A Catholic Monthly Magazine

The Inspiring Story of Silent Night

Fr Kevin Head SM

He was illegitimate, grew up in a hangman's cottage, and he wrote the words for 'Silent Night'. His mother's name was Anna Schoiberin. His father was a mercenary soldier and deserter called Franz Mohr, who never saw him. The hangman provided accommodation in his house for single mothers and their children, as he was trying to improve his reputation by works of charity. So it came about that Joseph Mohr, the illegitimate boy, was baptised in Salzburg cathedral with the hangman as his godfather.

Joseph was talented. The local priests provided for his education, and he learned to play the organ, violin and guitar. After seminary studies, he was ordained a priest at the age of twenty-three. His first appointment was to the village of Mariapfarr, Austria, in 1816.

The young Fr Joseph Mohr was utterly devoted to his people. He did not hesitate to slog through deep snow to minister to them. He contracted tuberculosis, which would trouble him for the rest of his life.

German history books call 1816 "the dark year", "the year without a summer". The sun was masked by volcanic smoke from the 1815 eruption of Mount Tambora on the Indonesian island of Sumbawa. Crops failed, and hunger was rife.

It was a ghastly year for Austria and Europe in general. Devastated and brutalised by the twelve years of the Napoleonic wars, people longed for peace.

Original copy of Silent Night, written out by Fr Joseph Mohr. His signature and the year 1816 is in the bottom left corner. The document came to light in 1995.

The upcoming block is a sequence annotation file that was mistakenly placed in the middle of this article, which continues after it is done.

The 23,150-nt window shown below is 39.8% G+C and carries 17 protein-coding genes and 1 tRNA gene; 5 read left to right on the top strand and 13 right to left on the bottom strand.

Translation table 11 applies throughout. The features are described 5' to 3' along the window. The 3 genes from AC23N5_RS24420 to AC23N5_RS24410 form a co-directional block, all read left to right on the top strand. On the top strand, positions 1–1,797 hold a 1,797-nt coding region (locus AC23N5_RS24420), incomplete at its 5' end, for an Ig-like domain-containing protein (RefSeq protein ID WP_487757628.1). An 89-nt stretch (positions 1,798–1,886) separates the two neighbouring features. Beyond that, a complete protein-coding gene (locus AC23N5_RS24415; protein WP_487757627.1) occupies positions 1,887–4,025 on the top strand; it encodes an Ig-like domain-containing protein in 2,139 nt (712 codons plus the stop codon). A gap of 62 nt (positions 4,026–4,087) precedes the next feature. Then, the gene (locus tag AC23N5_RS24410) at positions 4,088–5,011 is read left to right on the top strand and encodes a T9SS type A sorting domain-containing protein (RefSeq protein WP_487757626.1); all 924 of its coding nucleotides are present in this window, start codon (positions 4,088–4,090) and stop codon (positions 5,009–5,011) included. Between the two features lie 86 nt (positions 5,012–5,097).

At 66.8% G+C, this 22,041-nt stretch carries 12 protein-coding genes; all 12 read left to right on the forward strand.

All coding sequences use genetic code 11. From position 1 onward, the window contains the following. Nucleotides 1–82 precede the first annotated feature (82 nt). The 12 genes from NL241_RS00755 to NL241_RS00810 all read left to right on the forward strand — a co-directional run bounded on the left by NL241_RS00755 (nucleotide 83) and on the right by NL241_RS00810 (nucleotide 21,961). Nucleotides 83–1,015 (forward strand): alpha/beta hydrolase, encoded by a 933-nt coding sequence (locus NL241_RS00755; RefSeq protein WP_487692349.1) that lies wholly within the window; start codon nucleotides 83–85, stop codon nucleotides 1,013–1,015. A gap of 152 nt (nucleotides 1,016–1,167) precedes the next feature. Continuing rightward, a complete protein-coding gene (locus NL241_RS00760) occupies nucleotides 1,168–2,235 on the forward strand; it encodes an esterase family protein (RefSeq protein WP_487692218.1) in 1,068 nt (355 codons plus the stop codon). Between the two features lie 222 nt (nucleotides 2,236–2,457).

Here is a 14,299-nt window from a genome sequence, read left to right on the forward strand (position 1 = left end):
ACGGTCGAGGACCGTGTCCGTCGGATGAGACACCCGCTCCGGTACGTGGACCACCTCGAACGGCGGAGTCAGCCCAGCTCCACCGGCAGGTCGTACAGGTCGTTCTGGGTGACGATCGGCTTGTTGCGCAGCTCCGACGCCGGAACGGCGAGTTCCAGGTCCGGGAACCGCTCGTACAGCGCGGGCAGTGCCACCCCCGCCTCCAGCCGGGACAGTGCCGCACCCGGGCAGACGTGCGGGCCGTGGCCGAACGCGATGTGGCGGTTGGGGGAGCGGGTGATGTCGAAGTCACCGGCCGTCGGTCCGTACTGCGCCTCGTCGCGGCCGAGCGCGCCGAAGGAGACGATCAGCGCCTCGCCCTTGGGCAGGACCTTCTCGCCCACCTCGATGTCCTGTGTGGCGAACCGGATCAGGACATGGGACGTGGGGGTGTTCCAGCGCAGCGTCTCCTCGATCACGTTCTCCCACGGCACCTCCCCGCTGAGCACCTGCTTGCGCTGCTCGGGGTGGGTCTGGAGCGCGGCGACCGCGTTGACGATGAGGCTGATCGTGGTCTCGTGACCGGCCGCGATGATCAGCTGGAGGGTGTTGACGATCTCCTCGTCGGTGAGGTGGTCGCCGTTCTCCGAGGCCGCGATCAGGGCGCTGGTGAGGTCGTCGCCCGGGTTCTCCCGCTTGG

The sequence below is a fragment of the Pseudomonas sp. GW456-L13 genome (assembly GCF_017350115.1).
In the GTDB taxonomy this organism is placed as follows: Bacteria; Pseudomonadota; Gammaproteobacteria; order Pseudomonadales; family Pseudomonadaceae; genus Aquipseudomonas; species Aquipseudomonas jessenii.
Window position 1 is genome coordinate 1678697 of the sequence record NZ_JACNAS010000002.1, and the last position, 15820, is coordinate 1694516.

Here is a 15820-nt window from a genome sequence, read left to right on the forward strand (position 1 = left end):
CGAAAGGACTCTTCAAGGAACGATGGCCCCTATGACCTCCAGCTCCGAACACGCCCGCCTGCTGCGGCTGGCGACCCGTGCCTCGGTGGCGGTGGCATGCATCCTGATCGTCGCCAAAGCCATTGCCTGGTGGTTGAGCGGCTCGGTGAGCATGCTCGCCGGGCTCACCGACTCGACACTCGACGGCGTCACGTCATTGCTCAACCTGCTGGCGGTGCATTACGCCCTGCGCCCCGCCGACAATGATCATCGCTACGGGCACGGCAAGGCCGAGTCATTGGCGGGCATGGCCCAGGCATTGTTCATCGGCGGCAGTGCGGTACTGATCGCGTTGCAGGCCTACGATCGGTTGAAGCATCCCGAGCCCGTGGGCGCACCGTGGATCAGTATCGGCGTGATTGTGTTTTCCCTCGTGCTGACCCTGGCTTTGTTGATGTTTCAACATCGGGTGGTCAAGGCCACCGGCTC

In the church in Mariapfarr, there was a painting of the Nativity of Jesus which Joseph would have seen every day. Possibly this painting inspired the words for his poem, which "encapsulated his love of God and his people's longing for peace in troubled times". The people of Mohr's parish were impoverished, starving and distressed. The six-verse poem expressed the hope that God still cared for them. The German text declares that today all the power of fatherly love is poured out, and Jesus as brother embraces the peoples of the world.

Franz Xaver Gruber and Fr Joseph Mohr

A literal translation of the first two verses is somewhat different from the version we know in English:

Silent night, holy night
Everything is asleep
Only the faithful, holy couple are awake,
Lovely boy with curly hair
Sleep in heavenly peace
Sleep in heavenly peace

Silent night, holy night
God's Son laughs, oh how bright
Love from your holy lips shines clear
As the dawn of salvation draws near
Jesus, Lord, with your birth
Jesus, Lord, with your birth

In 1817, Joseph transferred to Oberndorf,  just south of Salzburg, where the bishop thought that the climate would be better for his health. The town had become Austrian in 1815 when European borders were re-drawn in post-Napoleonic times at the Congress of Vienna. It was a time of economic misery, with one poor harvest after another bringing widespread famine.

Franz Xaver Gruber was a teacher in Oberndorf, as well as being the sacristan, organist and choirmaster at the Church of St Nicholas.

Franz was the fifth child of impoverished linen workers in the town of Uterweizburg, Austria.

He worked for the family from his earliest years "manipulating a row of bobbins while other children of his age played on the green outside".

At the same time, unbeknown to his father, the village schoolmaster, a musician, was teaching Franz the theory of music and how to play the organ. According to one source, "by the time he was twelve years old, he played Bach almost better than his teacher".

One Sunday morning 'a distressed priest' arrived at the Gruber house asking for Franz to play the organ in church. The regular organist was very ill, and the schoolmaster was away on holiday. Franz's father was unhappy with his deceit. However, as he sat in church, he was proud of his son's achievements, and his "joyful tears were mingled with his grateful prayers".